A Pennsylvania judge ordered a suburban Philadelphia court clerk to halt issuing marriage licenses to same-sex couples Thursday, saying the the county official overstepped his authority when he decided to grant the licenses to gay and lesbian couples in July.
In the 35-page opinion, Commonwealth Court Judge Dan Pellegrini said D. Bruce Hanes, the Montgomery County register of wills, must adhere to the state's marriage law, which restricts marriage to one man and one woman and that he alone cannot decide the law is unconstitutional.
In his opinion, the judge said Hanes "admittedly failed to comply with his mandatory ministerial public duty under the marriage law by issuing marriage licenses to same-sex couples, by accepting the marriage certificates of same-sex couples, and by waiving the mandatory three-day waiting period, in violation of the express provisions of the Marriage Law."
The narrow ruling avoids the question of the marriage law's constitutionality, the fate of the marriage licenses issued to same-sex couples when they were available and focuses only on whether Hane has the authority to decide which laws to follow and which to reject.
Since July 23, Hanes has issued a total of 174 marriage licenses to same-sex couples, including four he issued on Wednesday, according to NBC 10 Philadelphia. It is not clear what will happen to those licenses following the court's opinion.
Instead of issuing the licenses, Pellegrini said Hanes should have used the "proper forum" to challenge the constitutionality of the marriage law, the state's General Assembly.
"Unless and until either the General Assembly repeals or suspends the Marriage Law provisions or a court of competent jurisdiction orders that the law is not to be obeyed or enforced, the Marriage Law in its entirety is to be obeyed and enforced by all Commonwealth public officials," he said.
At the time, Hanes said he had "decided to come down on the right side of history and the law" and provide the licenses to same-sex couples.
On July 11, Pennsylvania Attorney Gen. Kathleen G. Kane announced her office would no longer defend the marriage law following the U.S. Supreme Court's decision to strike down a portion of the federal Defense of Marriage Act (DOMA), saying, "I cannot ethically defend the constitutionality of Pennsylvania's version of DOMA where I believe it to be wholly unconstitutional."
The opinion comes as the result of a complaint filed by the Pennsylvania Health Department, which alleges Hanes violated the state marriage law and could even result in misdemeanor charges.
Following the decision, the state's General Counsel James Schultz issued a statement saying the main question presented in the case is "whether any local official, anywhere in Pennsylvania, has the ability to decide which laws to uphold and which laws to reject based on their own personal legal opinion."
"We respect the interests and dignity of all the parties involved in this case, but we are a government of laws and it is important that all office holders across the state enforce those laws uniformly," he said.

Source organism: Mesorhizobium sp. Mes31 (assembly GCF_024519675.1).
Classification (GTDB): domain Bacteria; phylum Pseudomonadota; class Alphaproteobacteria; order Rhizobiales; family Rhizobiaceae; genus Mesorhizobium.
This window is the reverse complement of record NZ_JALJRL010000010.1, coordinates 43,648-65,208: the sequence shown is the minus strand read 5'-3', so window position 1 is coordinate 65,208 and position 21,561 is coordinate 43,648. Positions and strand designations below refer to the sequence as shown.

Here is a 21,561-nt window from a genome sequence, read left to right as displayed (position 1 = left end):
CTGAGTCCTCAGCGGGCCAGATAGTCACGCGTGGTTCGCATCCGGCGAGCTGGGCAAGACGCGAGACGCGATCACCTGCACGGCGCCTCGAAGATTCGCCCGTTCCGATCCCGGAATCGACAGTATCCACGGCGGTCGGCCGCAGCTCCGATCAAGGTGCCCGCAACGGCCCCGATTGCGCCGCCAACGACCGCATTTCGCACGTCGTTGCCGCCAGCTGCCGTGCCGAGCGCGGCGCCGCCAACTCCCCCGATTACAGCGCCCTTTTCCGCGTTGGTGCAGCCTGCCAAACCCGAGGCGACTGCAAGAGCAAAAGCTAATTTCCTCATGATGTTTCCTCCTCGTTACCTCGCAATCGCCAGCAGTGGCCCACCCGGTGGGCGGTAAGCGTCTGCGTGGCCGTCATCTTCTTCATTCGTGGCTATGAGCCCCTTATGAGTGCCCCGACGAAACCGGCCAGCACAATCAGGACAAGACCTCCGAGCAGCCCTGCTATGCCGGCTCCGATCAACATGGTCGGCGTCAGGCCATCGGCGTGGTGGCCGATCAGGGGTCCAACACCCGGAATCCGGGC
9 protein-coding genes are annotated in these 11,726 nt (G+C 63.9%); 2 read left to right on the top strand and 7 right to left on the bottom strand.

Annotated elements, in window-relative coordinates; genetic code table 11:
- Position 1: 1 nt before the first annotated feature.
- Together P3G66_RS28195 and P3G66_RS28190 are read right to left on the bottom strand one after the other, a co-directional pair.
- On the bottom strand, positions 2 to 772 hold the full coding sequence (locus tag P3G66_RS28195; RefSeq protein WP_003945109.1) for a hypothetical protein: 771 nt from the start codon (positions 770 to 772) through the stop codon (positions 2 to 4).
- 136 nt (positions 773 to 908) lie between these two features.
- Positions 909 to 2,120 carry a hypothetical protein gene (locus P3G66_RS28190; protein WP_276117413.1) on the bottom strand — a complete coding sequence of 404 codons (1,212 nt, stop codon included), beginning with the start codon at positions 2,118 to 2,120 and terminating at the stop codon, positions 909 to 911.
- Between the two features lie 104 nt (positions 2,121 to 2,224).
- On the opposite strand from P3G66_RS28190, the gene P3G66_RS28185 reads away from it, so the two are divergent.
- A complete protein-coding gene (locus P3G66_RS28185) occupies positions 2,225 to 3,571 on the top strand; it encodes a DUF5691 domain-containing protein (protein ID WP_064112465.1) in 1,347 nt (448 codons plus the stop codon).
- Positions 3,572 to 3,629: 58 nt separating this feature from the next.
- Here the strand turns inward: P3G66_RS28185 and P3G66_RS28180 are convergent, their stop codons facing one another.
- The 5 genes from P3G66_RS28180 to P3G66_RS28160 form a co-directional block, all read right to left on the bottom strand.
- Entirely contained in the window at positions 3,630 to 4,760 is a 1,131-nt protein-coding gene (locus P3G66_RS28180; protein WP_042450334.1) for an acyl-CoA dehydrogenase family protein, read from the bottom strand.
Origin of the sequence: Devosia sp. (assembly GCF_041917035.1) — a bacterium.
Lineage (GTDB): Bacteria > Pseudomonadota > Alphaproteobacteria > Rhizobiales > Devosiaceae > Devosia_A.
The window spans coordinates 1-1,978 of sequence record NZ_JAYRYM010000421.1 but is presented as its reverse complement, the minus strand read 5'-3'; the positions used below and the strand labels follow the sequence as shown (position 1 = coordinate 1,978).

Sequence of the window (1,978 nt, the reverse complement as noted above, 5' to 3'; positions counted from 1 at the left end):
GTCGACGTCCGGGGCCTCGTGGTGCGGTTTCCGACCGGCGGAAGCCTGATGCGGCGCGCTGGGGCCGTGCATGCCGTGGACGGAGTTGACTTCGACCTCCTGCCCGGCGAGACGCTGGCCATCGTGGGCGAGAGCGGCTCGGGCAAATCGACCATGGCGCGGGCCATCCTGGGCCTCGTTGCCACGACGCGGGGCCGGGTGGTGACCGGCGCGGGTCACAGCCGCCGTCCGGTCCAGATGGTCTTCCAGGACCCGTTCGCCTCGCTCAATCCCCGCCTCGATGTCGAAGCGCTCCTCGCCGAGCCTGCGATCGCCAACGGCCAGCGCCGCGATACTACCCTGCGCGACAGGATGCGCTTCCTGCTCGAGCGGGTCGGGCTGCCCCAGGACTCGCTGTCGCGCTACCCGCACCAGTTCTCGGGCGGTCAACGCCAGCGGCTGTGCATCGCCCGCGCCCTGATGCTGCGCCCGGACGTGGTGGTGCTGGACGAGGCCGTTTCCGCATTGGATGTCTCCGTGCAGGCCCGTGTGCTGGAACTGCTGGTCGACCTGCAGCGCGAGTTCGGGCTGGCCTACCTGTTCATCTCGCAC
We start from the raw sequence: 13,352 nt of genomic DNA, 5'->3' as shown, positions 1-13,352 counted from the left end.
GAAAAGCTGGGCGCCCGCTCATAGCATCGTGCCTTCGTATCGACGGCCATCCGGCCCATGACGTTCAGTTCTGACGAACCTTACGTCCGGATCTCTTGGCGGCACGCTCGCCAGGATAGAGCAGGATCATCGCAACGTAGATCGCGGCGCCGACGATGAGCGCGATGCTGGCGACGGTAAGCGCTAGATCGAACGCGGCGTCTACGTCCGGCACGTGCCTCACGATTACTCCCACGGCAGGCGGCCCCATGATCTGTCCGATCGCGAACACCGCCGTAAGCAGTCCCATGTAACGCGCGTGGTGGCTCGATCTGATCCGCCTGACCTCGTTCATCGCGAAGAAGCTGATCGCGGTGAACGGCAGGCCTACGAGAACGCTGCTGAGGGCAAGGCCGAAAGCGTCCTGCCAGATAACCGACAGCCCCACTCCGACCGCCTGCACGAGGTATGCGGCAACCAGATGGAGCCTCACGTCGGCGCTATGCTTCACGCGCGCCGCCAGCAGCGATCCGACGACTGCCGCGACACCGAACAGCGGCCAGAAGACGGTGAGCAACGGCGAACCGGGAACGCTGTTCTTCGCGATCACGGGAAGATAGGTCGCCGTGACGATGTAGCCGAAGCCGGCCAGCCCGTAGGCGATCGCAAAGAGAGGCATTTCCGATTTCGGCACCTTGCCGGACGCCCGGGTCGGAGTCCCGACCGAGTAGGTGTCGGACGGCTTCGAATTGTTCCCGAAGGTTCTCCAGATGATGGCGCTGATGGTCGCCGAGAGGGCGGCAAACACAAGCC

Hanes could not be reached for comment on Thursday.
Update - 5:00 p.m. ET
Hours after the ruling, Hanes said he will comply and cease issuing marriage licenses to same-sex couples, but is already considering the possibility of appealing to the state supreme court, according to NBC 10.
"I am obviously disappointed by the Court's decision today," Hanes said in a statement. "Over the course of the next several days, I will be reviewing the decision with county solicitor Ray McGarry and my solicitor Michael Clarke in coming days to discuss with them next steps, including the possibility of appeal. In the meantime, I will fully comply with the Court's order."
Update - 5:20 p.m. ET
The National Organization for Marriage (NOM) applauded Pellegrini in a statement Thursday night, calling his opinion "common sense" and asking Pennsylvania Gov. Tom Corbett to swiftly invalidate the marriage licenses issued to same-sex couples.
"This is a victory for marriage," said NOM President Brian Brown. "The people of Pennsylvania should be grateful to Governor Corbett for his leadership on this issue. As the chief executive of the state, he properly used his office to uphold the law and stop the potential spread of these rogue actions.
"Now we ask that he use the influence of his office to have the 'marriage' licenses that were issued declared invalid," he said.
The organization, which opposes marriage for same-sex couples all over the country, was quick to attack Hanes shortly after he began issuing the licenses and went as far as calling for a ballot initiative that would create a constitutional amendment banning marriage equality. Brown reiterated that call.
"The legislature clearly defined marriage in 1996 for Pennsylvania," he said. "Now Pennsylvanians should be given the right to vote and to enact a state constitutional amendment so that there will be no further confusion on this issue."